The truthfulness of the pictures presented to the imagination in the Elegy could not be denied, for there, on the very spot where, beyond all question, it was composed, and after a lapse of nearly one hundred years, the images which impressed the mind of the inspired poet came fresh at every turn. It is true the curfew did not toll, but the “lowing herd” were as distinctly audible as the beetle wheeling his droning flight. The yew tree’s shade—that identical tree, to which, to a moral certainty, the poet had reference—is represented in the cut, in the corner of the inclosure, as distinctly as the smallness of the scale admitted, underneath its shade the “turf lies in many a mouldering heap,” and the “rugged elms” are outside the inclosure, but their outstretched arms overspread many a “narrow cell and frail memorial,” where the “rude forefathers of the hamlet sleep,” and where also “their name and years are spelt by th’ unlettered muse.” A singular error in spelling the name of one of those humble persons, was however committed by the poet himself in his “Long Story,” very pardonable in him, however, as the party was then alive; but that the error should have been perpetuated in ALL EDITIONS save one, down to that entitled “The Eton,” being printed there, and edited by a reverend clergyman resident in the college, is somewhat singular; moreover the second edition of the Eton Gray appeared this very year, and the error remains, although the name is correctly given on the grave-stone. The excepted edition, in which alone it is correctly given, was published in 1821, and edited by the present writer for his friend Mr. John Sharpe. The circumstance will be noticed presently.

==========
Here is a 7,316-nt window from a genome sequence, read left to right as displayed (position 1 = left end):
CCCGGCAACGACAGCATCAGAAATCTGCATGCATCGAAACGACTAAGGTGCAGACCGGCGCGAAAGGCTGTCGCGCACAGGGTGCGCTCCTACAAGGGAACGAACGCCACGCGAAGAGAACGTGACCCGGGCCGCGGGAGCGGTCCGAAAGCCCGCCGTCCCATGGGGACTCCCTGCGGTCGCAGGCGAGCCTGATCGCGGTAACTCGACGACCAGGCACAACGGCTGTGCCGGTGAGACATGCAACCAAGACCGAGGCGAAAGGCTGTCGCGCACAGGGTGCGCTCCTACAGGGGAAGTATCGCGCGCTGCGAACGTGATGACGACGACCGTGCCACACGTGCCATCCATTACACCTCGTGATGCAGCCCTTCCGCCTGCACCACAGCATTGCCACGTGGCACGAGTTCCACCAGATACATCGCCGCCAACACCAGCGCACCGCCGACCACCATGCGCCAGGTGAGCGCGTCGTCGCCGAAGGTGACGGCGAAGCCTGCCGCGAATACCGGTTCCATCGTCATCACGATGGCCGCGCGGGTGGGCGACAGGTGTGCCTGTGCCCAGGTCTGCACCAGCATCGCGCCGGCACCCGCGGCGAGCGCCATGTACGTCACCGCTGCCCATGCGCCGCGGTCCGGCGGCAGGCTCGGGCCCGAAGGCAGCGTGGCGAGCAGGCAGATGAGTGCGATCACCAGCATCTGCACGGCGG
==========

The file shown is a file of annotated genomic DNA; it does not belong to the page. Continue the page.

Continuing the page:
The Elegy of Gray was evidently written under the influence of strong feeling, and vivid impressions of the beautiful in the scenery around him, and when his sensitive mind was overspread with melancholy, in consequence of the death of his young, amiable and accomplished friend West, to whom, in June, 1742, he addressed his lovely Ode to Spring, which was written at Stoke; but before it reached his friend he was numbered with the dead! So true was the friendship subsisting between them, that the poet of Stoke was overpowered with a melancholy which, although subdued, lasted during a great part of his life.